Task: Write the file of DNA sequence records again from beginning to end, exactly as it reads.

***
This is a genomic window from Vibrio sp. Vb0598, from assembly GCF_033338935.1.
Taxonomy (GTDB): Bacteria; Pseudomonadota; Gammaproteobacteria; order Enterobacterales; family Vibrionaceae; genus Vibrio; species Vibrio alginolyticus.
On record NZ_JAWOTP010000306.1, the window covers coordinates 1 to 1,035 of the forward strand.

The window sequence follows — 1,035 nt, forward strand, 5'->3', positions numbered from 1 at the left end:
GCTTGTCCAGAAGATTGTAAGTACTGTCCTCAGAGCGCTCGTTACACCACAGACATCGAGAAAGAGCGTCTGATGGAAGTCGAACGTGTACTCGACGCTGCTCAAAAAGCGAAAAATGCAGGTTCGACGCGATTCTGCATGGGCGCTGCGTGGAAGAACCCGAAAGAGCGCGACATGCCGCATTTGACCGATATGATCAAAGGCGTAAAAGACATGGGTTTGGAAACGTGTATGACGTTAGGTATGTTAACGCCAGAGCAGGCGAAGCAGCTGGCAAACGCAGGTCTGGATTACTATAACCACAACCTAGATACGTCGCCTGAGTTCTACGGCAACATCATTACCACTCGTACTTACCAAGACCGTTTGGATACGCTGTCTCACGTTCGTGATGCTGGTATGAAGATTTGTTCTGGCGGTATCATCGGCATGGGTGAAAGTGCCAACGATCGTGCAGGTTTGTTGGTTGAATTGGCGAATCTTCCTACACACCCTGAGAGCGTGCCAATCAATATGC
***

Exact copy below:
This is a genomic window from Vibrio sp. Vb0598, from assembly GCF_033338935.1.
Taxonomy (GTDB): Bacteria; Pseudomonadota; Gammaproteobacteria; order Enterobacterales; family Vibrionaceae; genus Vibrio; species Vibrio alginolyticus.
On record NZ_JAWOTP010000306.1, the window covers coordinates 1 to 1,035 of the forward strand.

The window sequence follows — 1,035 nt, forward strand, 5'->3', positions numbered from 1 at the left end:
GCTTGTCCAGAAGATTGTAAGTACTGTCCTCAGAGCGCTCGTTACACCACAGACATCGAGAAAGAGCGTCTGATGGAAGTCGAACGTGTACTCGACGCTGCTCAAAAAGCGAAAAATGCAGGTTCGACGCGATTCTGCATGGGCGCTGCGTGGAAGAACCCGAAAGAGCGCGACATGCCGCATTTGACCGATATGATCAAAGGCGTAAAAGACATGGGTTTGGAAACGTGTATGACGTTAGGTATGTTAACGCCAGAGCAGGCGAAGCAGCTGGCAAACGCAGGTCTGGATTACTATAACCACAACCTAGATACGTCGCCTGAGTTCTACGGCAACATCATTACCACTCGTACTTACCAAGACCGTTTGGATACGCTGTCTCACGTTCGTGATGCTGGTATGAAGATTTGTTCTGGCGGTATCATCGGCATGGGTGAAAGTGCCAACGATCGTGCAGGTTTGTTGGTTGAATTGGCGAATCTTCCTACACACCCTGAGAGCGTGCCAATCAATATGC